First, changing or interrupted resource flows. Societal disparities and crises in donor countries are increasing. Several major donor countries now explicitly align their aid with national – often commercial – goals. This is resulting in shifts in aid budget allocations. Withheld, inadequate or fragmented flows of finance between countries have also in the past thwarted effective transition from global to national goals, and resulted in disillusionment and mistrust between partners. Furthermore, excessive emphasis on sector-based interventions caused sometimes detrimental displacement or skewing of national budgets.
Second, new types of investment. Public-private partnerships, impact investing, private sector investments in health and other services, and new financing modalities by the BRICS and other emerging economies through flourishing South-South cooperation have opened opportunities for a wider variety of development models and agendas. These types of investments demand expertise different from the prevailing “expert planner” approach, and beyond the fields of expertise and experience of most evaluators.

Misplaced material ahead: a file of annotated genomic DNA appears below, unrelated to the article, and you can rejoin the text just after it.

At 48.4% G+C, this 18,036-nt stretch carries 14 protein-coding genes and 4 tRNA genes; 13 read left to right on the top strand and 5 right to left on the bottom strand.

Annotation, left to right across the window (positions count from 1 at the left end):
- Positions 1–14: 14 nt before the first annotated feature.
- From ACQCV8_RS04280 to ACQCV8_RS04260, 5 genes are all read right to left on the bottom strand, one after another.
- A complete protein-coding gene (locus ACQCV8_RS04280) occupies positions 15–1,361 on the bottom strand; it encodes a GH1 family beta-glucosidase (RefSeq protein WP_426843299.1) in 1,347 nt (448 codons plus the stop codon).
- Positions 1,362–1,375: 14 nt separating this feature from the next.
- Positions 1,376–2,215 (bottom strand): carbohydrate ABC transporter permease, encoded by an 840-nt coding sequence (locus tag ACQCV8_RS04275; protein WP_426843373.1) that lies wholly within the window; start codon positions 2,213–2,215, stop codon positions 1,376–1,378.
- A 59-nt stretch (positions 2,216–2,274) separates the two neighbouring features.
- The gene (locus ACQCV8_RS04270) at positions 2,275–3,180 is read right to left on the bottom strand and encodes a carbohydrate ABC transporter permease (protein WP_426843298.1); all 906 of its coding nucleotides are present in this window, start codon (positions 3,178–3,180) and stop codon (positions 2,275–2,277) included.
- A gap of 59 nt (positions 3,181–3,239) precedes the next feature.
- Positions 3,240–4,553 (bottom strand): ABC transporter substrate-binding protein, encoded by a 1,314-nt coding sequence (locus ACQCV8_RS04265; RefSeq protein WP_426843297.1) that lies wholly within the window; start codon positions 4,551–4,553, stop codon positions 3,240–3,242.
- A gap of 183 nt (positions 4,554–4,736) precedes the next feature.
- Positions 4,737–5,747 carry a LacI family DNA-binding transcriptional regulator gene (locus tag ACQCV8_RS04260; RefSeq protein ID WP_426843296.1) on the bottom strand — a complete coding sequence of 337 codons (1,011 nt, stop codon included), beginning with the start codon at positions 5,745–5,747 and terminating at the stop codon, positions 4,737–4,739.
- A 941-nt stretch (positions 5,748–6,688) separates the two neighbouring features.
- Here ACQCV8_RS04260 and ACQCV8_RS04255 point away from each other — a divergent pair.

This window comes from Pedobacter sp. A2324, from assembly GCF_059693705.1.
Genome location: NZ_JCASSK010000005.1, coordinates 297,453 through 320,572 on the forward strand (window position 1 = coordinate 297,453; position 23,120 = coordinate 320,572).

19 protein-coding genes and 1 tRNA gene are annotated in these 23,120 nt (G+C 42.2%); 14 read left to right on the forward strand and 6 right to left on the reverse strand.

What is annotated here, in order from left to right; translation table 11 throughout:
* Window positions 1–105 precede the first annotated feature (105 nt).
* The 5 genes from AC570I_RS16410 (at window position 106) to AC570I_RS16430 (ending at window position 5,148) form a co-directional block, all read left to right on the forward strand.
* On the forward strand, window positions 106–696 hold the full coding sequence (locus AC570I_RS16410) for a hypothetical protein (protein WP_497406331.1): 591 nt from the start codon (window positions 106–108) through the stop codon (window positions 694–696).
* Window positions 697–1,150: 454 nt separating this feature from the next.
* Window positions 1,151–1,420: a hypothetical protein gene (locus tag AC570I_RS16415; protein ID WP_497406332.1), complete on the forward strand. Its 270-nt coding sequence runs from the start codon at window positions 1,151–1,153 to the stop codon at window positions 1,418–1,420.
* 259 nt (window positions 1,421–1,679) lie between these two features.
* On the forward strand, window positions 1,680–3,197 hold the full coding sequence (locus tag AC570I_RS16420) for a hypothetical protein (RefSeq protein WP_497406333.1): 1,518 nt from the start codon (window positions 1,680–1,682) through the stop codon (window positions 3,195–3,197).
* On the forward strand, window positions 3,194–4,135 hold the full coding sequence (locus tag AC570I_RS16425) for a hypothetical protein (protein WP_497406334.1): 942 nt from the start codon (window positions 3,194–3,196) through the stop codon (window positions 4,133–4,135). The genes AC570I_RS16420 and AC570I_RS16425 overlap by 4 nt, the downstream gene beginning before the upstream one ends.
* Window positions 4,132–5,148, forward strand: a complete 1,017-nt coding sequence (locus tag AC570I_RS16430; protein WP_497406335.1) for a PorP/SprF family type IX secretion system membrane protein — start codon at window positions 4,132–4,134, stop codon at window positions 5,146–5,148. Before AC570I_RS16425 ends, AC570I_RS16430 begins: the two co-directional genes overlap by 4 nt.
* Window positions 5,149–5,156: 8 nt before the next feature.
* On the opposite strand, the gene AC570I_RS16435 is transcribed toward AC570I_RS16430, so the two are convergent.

Third, obstructions and shocks, including geopolitical tensions and man-made and natural disasters: Tensions between countries or regions can paralyze, or encourage manipulation of, international fora. It can also affect resource flows, challenge conventional development models and internationally agreed norms and rights, and contribute to man-made disasters and national disasters. International conventions and dynamics around trade, financial systems, intellectual property rights and migration, conflict and the instigation of conflict, financial and economic crises, climate change and other man-made and natural hazards and disasters – all have knock-on effects on development progress and success that need to be better understood and incorporated in development.